Global Policy Forum

Security Council Welcomes Ceasefire Between Sierra Leone and RUF Rebels

UN News
November 14, 2000

The United Nations Security Council today welcomed the ceasefire agreement reached last Friday between the Government of Sierra Leone and the rebel Revolutionary United Front (RUF). According to Council President Peter van Walsum of the Netherlands, members of the Security Council saw the 10 November accord - reached in Abuja, Nigeria, and brokered by the UN and the Economic Community of West African States (ECOWAS) - as "the first step" towards the resumption of the peace process in Sierra Leone.

Council members "called on the parties - especially the RUF - to honour the commitments made, so that Sierra Leone will get a real chance to find a lasting and durable solution to the conflict," Ambassador van Walsum said in a press statement issued after the Council heard a briefing by a senior UN peacekeeping official. "The Security Council will continue to do what it can to help achieve this goal."

When asked whether the Council was optimistic about the ceasefire, Ambassador van Walsum said the its members hoped the agreement would be an effective first step in the right direction. "But I believe I can safely say that given the history of Sierra Leone, there was guarded optimism," he added.

Meanwhile, the head of the UN Mission in Sierra Leone (UNAMSIL), Oluyemi Adeniji, told a press conference in Freetown yesterday that the ceasefire would be supervised "exclusively" by UN peacekeepers and that the agreement provided for a joint UN-ECOWAS mechanism to which UNAMSIL could report any violation. It also foresees the opening up of the country and the deployment of UN peacekeepers throughout the territory, including diamond-producing areas. Under the agreement, there will be a 30-day period, which began last Friday, for determining the respect or non-respect of the ceasefire by all parties, the UNAMSIL chief said. Thereafter, the UN peace operation will report to the same forum that facilitated the signature of the accord: the UN, ECOWAS and the Government of Sierra Leone.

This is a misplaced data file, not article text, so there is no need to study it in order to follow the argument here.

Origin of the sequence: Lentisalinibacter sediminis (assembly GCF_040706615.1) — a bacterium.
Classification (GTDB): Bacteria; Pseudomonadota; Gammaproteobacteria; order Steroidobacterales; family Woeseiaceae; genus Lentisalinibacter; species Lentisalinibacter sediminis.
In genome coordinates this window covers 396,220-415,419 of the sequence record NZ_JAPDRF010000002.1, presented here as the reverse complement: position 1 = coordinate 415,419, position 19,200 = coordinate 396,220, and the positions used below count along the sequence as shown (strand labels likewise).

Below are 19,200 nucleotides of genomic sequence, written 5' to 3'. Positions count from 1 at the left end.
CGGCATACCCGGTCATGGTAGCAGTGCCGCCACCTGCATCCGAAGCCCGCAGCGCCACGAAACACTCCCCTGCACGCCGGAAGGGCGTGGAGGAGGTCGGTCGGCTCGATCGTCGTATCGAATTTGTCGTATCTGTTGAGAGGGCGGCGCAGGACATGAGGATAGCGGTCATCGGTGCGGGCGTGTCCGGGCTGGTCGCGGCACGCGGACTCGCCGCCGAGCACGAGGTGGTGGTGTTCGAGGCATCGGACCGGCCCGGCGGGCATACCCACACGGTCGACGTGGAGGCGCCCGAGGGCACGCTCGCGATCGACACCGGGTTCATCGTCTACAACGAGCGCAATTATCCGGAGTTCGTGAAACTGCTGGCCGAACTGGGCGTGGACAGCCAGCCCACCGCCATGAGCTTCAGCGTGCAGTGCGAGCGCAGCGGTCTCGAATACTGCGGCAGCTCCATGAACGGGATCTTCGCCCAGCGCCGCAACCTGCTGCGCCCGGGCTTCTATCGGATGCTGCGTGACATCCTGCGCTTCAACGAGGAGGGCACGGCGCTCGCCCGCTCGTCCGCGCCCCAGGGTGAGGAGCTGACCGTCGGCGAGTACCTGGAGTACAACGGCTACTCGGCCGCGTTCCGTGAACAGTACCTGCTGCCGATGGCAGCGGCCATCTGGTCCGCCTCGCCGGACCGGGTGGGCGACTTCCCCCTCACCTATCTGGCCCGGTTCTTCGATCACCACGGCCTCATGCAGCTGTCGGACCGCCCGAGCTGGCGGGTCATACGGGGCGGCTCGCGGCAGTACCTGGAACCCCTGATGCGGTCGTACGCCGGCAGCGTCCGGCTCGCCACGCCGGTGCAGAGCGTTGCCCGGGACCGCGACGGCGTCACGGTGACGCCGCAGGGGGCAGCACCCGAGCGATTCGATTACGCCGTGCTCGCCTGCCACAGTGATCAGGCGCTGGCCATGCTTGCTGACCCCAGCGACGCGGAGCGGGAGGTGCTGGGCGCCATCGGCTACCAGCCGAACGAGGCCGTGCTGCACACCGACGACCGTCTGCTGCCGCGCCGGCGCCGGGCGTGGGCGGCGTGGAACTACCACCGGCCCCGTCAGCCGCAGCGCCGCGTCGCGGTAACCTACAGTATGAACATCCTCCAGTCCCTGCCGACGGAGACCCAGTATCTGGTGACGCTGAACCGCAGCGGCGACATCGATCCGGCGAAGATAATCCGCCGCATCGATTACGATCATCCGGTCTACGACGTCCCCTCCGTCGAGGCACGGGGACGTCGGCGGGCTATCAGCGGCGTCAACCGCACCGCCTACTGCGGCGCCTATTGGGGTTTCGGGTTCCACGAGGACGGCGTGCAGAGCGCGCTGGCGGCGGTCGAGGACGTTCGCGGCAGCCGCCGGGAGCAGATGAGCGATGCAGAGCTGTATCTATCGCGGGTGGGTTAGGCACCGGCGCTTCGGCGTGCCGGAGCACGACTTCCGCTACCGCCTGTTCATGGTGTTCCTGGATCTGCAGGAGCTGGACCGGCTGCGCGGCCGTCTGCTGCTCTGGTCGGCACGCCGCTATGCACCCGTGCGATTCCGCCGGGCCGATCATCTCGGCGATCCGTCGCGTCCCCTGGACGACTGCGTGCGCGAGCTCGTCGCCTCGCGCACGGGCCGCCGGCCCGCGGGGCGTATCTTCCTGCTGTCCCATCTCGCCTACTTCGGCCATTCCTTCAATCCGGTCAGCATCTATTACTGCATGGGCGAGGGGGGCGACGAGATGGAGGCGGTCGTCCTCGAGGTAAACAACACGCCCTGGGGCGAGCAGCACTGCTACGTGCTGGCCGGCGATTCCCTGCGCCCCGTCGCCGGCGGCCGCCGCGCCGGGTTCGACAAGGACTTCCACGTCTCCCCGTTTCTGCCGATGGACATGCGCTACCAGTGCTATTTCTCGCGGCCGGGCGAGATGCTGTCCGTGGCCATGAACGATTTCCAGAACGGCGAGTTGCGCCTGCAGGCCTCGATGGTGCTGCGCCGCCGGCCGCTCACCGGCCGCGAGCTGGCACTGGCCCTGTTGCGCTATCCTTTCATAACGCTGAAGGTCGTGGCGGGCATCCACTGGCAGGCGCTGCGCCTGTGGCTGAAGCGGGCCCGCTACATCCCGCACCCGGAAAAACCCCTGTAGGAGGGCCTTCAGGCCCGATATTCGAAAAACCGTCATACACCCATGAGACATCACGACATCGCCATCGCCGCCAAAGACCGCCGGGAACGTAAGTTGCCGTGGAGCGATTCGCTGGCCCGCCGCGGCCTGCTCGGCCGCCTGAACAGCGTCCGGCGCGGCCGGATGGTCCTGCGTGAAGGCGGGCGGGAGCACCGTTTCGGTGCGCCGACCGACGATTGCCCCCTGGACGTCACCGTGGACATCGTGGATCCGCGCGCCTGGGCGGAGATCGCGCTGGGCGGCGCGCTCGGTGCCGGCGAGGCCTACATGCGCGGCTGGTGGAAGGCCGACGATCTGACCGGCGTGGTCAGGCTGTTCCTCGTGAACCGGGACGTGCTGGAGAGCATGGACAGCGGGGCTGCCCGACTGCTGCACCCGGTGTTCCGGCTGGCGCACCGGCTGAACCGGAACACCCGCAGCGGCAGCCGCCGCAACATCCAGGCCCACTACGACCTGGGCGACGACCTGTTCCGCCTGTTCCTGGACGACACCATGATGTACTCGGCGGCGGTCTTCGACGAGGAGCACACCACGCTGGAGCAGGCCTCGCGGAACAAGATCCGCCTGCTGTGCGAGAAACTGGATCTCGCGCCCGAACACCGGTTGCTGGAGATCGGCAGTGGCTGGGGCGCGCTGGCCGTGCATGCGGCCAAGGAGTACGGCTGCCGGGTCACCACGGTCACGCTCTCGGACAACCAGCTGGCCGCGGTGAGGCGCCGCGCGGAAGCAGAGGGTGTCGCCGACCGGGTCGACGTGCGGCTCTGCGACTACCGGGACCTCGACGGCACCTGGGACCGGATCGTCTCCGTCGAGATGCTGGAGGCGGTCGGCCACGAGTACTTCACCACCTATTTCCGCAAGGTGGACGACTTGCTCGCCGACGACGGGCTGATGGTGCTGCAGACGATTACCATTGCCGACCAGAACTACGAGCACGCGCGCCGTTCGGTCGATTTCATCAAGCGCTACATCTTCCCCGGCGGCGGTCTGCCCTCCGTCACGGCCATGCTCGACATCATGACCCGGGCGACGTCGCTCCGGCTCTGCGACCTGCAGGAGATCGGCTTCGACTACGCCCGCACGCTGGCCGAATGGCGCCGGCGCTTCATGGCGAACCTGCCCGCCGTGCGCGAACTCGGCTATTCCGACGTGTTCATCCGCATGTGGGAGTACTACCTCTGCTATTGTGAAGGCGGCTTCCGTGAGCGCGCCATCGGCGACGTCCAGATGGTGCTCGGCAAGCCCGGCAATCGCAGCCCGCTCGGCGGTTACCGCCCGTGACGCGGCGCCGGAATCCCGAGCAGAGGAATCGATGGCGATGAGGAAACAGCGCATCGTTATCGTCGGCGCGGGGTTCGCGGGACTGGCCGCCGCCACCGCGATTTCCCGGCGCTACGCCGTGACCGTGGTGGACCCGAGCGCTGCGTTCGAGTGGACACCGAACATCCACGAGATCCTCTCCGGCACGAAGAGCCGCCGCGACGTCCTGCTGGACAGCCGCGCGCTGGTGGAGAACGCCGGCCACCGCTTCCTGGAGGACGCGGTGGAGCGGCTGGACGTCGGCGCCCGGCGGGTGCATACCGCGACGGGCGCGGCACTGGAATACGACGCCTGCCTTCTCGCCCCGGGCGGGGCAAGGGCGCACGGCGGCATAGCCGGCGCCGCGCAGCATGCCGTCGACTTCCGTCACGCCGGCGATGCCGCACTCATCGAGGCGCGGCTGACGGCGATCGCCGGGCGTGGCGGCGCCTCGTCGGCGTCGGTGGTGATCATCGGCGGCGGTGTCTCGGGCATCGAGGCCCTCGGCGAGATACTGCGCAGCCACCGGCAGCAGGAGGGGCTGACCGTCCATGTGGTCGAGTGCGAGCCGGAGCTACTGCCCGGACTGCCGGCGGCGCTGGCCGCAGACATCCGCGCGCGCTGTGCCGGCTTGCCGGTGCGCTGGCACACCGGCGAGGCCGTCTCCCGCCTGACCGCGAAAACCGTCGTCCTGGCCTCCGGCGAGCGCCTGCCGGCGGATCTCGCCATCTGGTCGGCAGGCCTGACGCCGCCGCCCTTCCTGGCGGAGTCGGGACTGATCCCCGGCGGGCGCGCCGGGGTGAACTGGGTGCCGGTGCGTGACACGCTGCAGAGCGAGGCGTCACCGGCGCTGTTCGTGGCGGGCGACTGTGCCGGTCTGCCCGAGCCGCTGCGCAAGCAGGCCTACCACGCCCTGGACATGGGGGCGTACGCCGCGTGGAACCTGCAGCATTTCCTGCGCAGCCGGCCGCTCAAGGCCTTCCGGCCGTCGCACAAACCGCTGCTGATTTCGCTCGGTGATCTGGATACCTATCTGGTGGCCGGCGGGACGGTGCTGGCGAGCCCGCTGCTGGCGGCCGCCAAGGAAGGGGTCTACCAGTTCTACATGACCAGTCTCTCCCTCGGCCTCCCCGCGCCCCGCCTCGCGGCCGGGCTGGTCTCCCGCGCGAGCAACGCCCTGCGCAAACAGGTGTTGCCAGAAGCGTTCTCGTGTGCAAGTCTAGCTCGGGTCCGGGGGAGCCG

The RUF representatives also committed themselves in Abuja to returning the weapons their soldiers had taken from the UN, Mr. Adeniji said. Asked whether the withdrawal of Indian and Jordanian troops would jeopardize the UN Mission's mandate, Mr. Adeniji said Secretary-General Kofi Annan had requested the Security Council for additional troops to ensure UNAMSIL's deployment in various parts of the country. "The troop pull-out will only accentuate the request for additional troops, but the 30-day period does not impose immediate deployment of UNAMSIL all over the country whilst supervising the ceasefire," he said, noting that the rhythm of deployment would be facilitated by confidence-building between the RUF and the Government of Sierra Leone. So far, he added, there has been no violation of the ceasefire.

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